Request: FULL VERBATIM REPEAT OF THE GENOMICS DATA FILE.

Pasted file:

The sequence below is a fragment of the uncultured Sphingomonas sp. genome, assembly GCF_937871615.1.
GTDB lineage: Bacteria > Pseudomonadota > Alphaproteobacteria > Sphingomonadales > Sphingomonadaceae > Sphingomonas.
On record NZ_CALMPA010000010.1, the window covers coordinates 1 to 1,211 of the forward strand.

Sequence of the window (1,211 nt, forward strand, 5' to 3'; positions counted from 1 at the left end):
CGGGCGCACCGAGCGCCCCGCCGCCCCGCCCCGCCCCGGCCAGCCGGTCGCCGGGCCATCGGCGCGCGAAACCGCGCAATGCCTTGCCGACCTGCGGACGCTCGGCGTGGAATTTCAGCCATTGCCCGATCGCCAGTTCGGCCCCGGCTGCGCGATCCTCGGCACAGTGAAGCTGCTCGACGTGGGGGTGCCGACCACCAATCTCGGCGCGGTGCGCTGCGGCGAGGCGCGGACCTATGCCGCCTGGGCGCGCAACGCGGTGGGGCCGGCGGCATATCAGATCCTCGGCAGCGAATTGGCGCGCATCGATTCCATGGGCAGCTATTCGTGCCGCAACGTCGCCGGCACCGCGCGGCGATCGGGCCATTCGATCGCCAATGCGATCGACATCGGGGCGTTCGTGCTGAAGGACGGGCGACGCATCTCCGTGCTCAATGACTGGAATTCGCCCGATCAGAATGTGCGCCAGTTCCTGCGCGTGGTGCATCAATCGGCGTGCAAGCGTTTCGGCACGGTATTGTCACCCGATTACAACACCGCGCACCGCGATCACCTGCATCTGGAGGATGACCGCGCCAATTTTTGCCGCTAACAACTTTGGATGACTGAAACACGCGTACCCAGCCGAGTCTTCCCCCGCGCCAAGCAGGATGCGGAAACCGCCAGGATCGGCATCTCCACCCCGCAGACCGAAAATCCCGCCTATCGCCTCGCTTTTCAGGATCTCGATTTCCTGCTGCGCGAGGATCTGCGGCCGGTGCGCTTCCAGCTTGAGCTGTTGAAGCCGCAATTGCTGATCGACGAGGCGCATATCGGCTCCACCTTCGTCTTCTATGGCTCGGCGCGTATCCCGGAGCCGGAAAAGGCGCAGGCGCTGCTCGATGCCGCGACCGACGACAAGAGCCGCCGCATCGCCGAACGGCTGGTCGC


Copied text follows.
The sequence below is a fragment of the uncultured Sphingomonas sp. genome, assembly GCF_937871615.1.
GTDB lineage: Bacteria > Pseudomonadota > Alphaproteobacteria > Sphingomonadales > Sphingomonadaceae > Sphingomonas.
On record NZ_CALMPA010000010.1, the window covers coordinates 1 to 1,211 of the forward strand.

Sequence of the window (1,211 nt, forward strand, 5' to 3'; positions counted from 1 at the left end):
CGGGCGCACCGAGCGCCCCGCCGCCCCGCCCCGCCCCGGCCAGCCGGTCGCCGGGCCATCGGCGCGCGAAACCGCGCAATGCCTTGCCGACCTGCGGACGCTCGGCGTGGAATTTCAGCCATTGCCCGATCGCCAGTTCGGCCCCGGCTGCGCGATCCTCGGCACAGTGAAGCTGCTCGACGTGGGGGTGCCGACCACCAATCTCGGCGCGGTGCGCTGCGGCGAGGCGCGGACCTATGCCGCCTGGGCGCGCAACGCGGTGGGGCCGGCGGCATATCAGATCCTCGGCAGCGAATTGGCGCGCATCGATTCCATGGGCAGCTATTCGTGCCGCAACGTCGCCGGCACCGCGCGGCGATCGGGCCATTCGATCGCCAATGCGATCGACATCGGGGCGTTCGTGCTGAAGGACGGGCGACGCATCTCCGTGCTCAATGACTGGAATTCGCCCGATCAGAATGTGCGCCAGTTCCTGCGCGTGGTGCATCAATCGGCGTGCAAGCGTTTCGGCACGGTATTGTCACCCGATTACAACACCGCGCACCGCGATCACCTGCATCTGGAGGATGACCGCGCCAATTTTTGCCGCTAACAACTTTGGATGACTGAAACACGCGTACCCAGCCGAGTCTTCCCCCGCGCCAAGCAGGATGCGGAAACCGCCAGGATCGGCATCTCCACCCCGCAGACCGAAAATCCCGCCTATCGCCTCGCTTTTCAGGATCTCGATTTCCTGCTGCGCGAGGATCTGCGGCCGGTGCGCTTCCAGCTTGAGCTGTTGAAGCCGCAATTGCTGATCGACGAGGCGCATATCGGCTCCACCTTCGTCTTCTATGGCTCGGCGCGTATCCCGGAGCCGGAAAAGGCGCAGGCGCTGCTCGATGCCGCGACCGACGACAAGAGCCGCCGCATCGCCGAACGGCTGGTCGC